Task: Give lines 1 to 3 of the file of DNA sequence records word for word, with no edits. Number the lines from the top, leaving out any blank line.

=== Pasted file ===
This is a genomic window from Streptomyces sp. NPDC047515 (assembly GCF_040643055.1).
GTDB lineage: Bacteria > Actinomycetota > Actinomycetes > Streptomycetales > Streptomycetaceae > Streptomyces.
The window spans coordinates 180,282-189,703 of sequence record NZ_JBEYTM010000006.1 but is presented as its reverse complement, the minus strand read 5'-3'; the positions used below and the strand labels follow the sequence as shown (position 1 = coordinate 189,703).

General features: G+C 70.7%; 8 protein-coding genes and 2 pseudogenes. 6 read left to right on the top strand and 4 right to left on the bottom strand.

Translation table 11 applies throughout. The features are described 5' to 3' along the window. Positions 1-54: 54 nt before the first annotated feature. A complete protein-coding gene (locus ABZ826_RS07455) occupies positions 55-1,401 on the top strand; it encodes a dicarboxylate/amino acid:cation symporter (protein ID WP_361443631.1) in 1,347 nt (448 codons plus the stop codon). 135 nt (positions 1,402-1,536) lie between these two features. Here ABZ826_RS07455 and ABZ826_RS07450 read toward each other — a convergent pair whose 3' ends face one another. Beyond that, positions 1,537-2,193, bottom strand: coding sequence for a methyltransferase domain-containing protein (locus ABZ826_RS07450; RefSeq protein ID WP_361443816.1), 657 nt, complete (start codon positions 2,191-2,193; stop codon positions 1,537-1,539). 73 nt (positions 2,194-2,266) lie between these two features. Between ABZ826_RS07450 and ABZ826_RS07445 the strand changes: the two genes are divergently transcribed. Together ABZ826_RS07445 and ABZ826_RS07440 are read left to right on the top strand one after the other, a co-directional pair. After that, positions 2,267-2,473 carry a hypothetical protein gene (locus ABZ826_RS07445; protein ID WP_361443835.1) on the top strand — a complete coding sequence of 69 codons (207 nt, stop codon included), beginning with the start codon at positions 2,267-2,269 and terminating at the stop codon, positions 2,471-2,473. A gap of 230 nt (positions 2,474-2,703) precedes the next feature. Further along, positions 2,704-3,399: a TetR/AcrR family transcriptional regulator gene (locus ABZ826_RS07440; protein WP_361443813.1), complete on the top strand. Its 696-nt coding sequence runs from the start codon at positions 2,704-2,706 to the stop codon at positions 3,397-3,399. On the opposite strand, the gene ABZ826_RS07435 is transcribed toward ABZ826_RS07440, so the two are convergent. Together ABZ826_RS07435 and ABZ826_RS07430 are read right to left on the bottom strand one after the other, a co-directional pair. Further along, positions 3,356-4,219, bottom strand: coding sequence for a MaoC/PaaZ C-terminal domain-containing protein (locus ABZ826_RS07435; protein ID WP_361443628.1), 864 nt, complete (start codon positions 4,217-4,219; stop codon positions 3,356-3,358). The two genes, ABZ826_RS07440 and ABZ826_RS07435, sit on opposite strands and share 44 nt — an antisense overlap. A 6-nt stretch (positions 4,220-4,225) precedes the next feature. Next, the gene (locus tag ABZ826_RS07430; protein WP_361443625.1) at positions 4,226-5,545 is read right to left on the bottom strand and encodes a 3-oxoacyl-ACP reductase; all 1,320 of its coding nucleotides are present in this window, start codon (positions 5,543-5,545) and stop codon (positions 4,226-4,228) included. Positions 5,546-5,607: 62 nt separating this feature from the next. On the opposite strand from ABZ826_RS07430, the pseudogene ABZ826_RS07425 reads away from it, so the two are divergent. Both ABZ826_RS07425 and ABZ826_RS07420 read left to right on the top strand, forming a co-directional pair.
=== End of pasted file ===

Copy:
This is a genomic window from Streptomyces sp. NPDC047515 (assembly GCF_040643055.1).
GTDB lineage: Bacteria > Actinomycetota > Actinomycetes > Streptomycetales > Streptomycetaceae > Streptomyces.
The window spans coordinates 180,282-189,703 of sequence record NZ_JBEYTM010000006.1 but is presented as its reverse complement, the minus strand read 5'-3'; the positions used below and the strand labels follow the sequence as shown (position 1 = coordinate 189,703).